Net I = I – Depreciation = dK/dt.
Labour: Labour is the mental and physical human effort applied to the production of goods and
Note: Our definition of Labour excludes all non-market activity such as housework, leisure
work (e.g., hobbies), volunteer work, etc.
Entrepreneurship: Entrepreneurship is the organization of production beyond existing methods
(through changes in production techniques, introduction of new commodities, etc.)
PRODUCTION POSSIBILITIES FRONTIERS (FUNCTIONS, CURVES)
Definition: A Production Possibilities Frontier (Function, Curve) is the maximum output
combinations producible from a given set of resource inputs and a given set of technology.
The Production Possibilities Curve demonstrates Scarcity, Choice, and Opportunity Cost.
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It also demonstrates Technological Efficiency, i.e., maximum output from given resources
e.g. We begin our discussion with an example.
Suppose that Canada is divided into 7 regions with identical resources of a million hectares
of land, a million hours of labour, and a million units of capital but different climate and quality
of land. Suppose further that each region can produce either wheat or apples but not a
combination of the two. The table gives the output of each region per year in millions of
B.C. Nova Ontario Quebec Alberta Manitoba Saskatchewan
Wheat 1 2 3 3 4 4 6
Apples 5 4 3 3 2 2 1
The following table gives the total output combinations of the country as well as the
opportunity cost of those options.
Land in Wheat Wheat Output Apple Output Opportunity Cost Opportunity Cost
per Option per Unit
All 23 0
Less B.C. 22 5 1W 1/5
Less BC & Nova 20 9 2W 2/4 = 1/2
Less BC, NS, & 17 12 3W 3/3 = 1
Less BC, NS, ON 14 15 3W 3/3 = 1
Less BC, NS, ON, 10 17 4W 4/2 = 2
PQ, & Alberta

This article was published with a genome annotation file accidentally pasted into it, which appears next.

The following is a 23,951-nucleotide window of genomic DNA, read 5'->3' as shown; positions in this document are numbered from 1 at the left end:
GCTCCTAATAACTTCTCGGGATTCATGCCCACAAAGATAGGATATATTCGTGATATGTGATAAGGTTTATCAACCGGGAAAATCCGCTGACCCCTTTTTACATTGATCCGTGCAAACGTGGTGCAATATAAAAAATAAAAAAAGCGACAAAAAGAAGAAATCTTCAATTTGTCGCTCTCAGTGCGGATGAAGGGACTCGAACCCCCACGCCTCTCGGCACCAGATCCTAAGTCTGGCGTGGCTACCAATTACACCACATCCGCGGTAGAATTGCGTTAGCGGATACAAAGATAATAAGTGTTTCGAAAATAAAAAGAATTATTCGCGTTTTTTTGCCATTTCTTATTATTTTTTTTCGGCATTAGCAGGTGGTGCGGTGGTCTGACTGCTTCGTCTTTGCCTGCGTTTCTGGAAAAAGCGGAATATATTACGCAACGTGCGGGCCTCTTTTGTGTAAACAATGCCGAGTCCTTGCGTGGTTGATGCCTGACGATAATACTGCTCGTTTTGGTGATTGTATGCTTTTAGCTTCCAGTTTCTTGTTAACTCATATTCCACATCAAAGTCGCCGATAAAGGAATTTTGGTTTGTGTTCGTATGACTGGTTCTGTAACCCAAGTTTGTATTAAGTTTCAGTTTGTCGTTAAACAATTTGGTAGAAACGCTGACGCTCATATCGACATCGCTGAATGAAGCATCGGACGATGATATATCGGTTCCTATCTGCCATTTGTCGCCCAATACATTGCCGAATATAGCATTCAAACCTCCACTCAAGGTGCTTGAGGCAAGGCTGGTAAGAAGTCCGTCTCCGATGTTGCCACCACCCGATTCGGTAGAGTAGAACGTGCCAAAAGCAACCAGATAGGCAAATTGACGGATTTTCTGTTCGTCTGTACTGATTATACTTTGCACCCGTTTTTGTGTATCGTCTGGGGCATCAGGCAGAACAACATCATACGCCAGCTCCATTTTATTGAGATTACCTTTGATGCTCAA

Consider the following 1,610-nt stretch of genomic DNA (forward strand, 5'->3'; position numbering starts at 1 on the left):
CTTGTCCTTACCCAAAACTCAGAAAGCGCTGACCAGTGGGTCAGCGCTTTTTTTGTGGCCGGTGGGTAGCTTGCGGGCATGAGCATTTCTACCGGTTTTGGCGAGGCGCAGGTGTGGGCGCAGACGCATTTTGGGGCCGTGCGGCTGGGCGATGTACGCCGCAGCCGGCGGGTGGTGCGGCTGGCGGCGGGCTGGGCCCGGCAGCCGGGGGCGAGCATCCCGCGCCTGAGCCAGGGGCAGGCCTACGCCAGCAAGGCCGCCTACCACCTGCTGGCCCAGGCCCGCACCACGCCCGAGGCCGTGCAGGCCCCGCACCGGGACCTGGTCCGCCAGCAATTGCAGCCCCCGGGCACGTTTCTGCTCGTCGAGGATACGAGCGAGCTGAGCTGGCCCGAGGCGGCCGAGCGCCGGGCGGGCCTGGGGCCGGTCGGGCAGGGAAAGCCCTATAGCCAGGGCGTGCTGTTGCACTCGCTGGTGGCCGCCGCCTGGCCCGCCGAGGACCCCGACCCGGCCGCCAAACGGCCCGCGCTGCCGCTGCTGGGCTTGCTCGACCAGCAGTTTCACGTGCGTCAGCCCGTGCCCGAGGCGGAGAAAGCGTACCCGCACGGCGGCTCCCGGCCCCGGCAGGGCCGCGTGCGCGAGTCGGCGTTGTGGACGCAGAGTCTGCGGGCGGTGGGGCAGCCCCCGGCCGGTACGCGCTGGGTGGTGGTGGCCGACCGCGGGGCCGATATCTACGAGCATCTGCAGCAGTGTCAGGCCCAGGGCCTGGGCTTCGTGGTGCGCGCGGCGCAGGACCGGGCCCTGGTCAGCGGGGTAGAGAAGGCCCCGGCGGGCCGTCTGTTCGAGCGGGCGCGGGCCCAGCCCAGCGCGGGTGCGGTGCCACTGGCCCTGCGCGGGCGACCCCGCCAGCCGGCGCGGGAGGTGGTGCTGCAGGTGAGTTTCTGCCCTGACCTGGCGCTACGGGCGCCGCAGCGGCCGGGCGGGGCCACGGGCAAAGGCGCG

Less BC, NS, ON, 6 19 4W 4/2 = 2
PQ, ALT, & MAN
All in Apples 0 23 6W 6/1 = 6
Total output is limited by the amount of resources (land, labour, and capital in each region)
and the technology (including climate and quality of soil). British Columbia has the best climate
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and soil for apples but Saskatchewan has the best climate and soil for wheat. The resources here
are heterogeneous for the most part since they aren’t the same quality (though the same quantity)
in the different regions. The resources are homogeneous for Ontario relative to Quebec and
Alberta relative to Manitoba since each of these regions has the same output as the other.
Definition: Opportunity Cost is the cost of the best foregone option (the cost of the best
Economists distinguish between Resource Cost and Opportunity Cost. Resource Cost is the
cost of something in terms of resources. You will notice that the resource cost for wheat and
apples is the same for each region. 5 million bushels of Apples in B.C. or 1 million bushels of
Apple in Saskatchewan cost 1 million labour, 1 million land, and 1 million capital each. The
Opportunity Cost or cost in terms of the best alternative output available for each resource
input is different, however. The Opportunity Cost of 5 million bushels of Apples in B.C. is 1
million bushels of wheat whereas the opportunity cost of 1 million bushels of Apples in
Saskatchewan is 6 million bushels of wheat.
If we have two possibilities of production from the use of resources such as Wheat and
Apples or Y and X more generally, we can measure the Opportunity Cost of the gain in one
option (Apples or X say) in terms of the cost in the other option (Wheat or Y).
Opportunity Cost is always as a positive number since cost implies a negative relation.
=> Opportunity Cost of a change in Y (ΔY) = -ΔX (or absolute value of the change in X)
NOTE: Opportunity Cost is always measured in terms of the lost option and is thus never a pure
number. For example, the opportunity cost of switching from Wheat to Apples in Manitoba
is 2 million bushels of wheat not simply 2.
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Opportunity Cost is one of the most important concepts in Economics. Everyone in a class
has the same resource cost in terms of tuition and number of hours of lectures attended but
opportunity cost could vary from nothing for an individual who would simply be sleeping
excessively otherwise to thousands of dollars for someone who has to forego income from a
well-paying job to attend class. Someone might have an opportunity cost of not seeing a friend
for coffee but someone else may give up caring for a baby, parent, or other person to come to
A more precise calculation of Opportunity Cost is the Opportunity Cost per unit gained.
Notice that the opportunity co